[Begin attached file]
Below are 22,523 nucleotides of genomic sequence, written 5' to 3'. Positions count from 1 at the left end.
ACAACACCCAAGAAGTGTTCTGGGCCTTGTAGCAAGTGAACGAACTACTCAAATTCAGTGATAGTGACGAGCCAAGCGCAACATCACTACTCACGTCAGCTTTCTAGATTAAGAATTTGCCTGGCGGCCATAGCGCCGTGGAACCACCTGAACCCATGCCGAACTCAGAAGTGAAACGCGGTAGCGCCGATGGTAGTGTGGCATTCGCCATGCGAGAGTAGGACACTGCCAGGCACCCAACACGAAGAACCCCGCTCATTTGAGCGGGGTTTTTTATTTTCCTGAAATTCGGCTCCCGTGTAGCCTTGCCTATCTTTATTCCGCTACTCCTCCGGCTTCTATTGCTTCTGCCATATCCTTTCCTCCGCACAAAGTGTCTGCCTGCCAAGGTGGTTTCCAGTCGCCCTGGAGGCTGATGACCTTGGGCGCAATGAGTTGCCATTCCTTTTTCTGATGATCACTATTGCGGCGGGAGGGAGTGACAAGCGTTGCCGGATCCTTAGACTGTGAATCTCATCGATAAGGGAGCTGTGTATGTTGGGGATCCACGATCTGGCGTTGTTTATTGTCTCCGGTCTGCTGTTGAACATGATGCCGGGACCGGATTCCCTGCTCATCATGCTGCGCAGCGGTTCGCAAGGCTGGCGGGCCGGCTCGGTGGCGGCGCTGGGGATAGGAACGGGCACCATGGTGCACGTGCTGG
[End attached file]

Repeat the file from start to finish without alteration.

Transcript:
Below are 22,523 nucleotides of genomic sequence, written 5' to 3'. Positions count from 1 at the left end.
ACAACACCCAAGAAGTGTTCTGGGCCTTGTAGCAAGTGAACGAACTACTCAAATTCAGTGATAGTGACGAGCCAAGCGCAACATCACTACTCACGTCAGCTTTCTAGATTAAGAATTTGCCTGGCGGCCATAGCGCCGTGGAACCACCTGAACCCATGCCGAACTCAGAAGTGAAACGCGGTAGCGCCGATGGTAGTGTGGCATTCGCCATGCGAGAGTAGGACACTGCCAGGCACCCAACACGAAGAACCCCGCTCATTTGAGCGGGGTTTTTTATTTTCCTGAAATTCGGCTCCCGTGTAGCCTTGCCTATCTTTATTCCGCTACTCCTCCGGCTTCTATTGCTTCTGCCATATCCTTTCCTCCGCACAAAGTGTCTGCCTGCCAAGGTGGTTTCCAGTCGCCCTGGAGGCTGATGACCTTGGGCGCAATGAGTTGCCATTCCTTTTTCTGATGATCACTATTGCGGCGGGAGGGAGTGACAAGCGTTGCCGGATCCTTAGACTGTGAATCTCATCGATAAGGGAGCTGTGTATGTTGGGGATCCACGATCTGGCGTTGTTTATTGTCTCCGGTCTGCTGTTGAACATGATGCCGGGACCGGATTCCCTGCTCATCATGCTGCGCAGCGGTTCGCAAGGCTGGCGGGCCGGCTCGGTGGCGGCGCTGGGGATAGGAACGGGCACCATGGTGCACGTGCTGG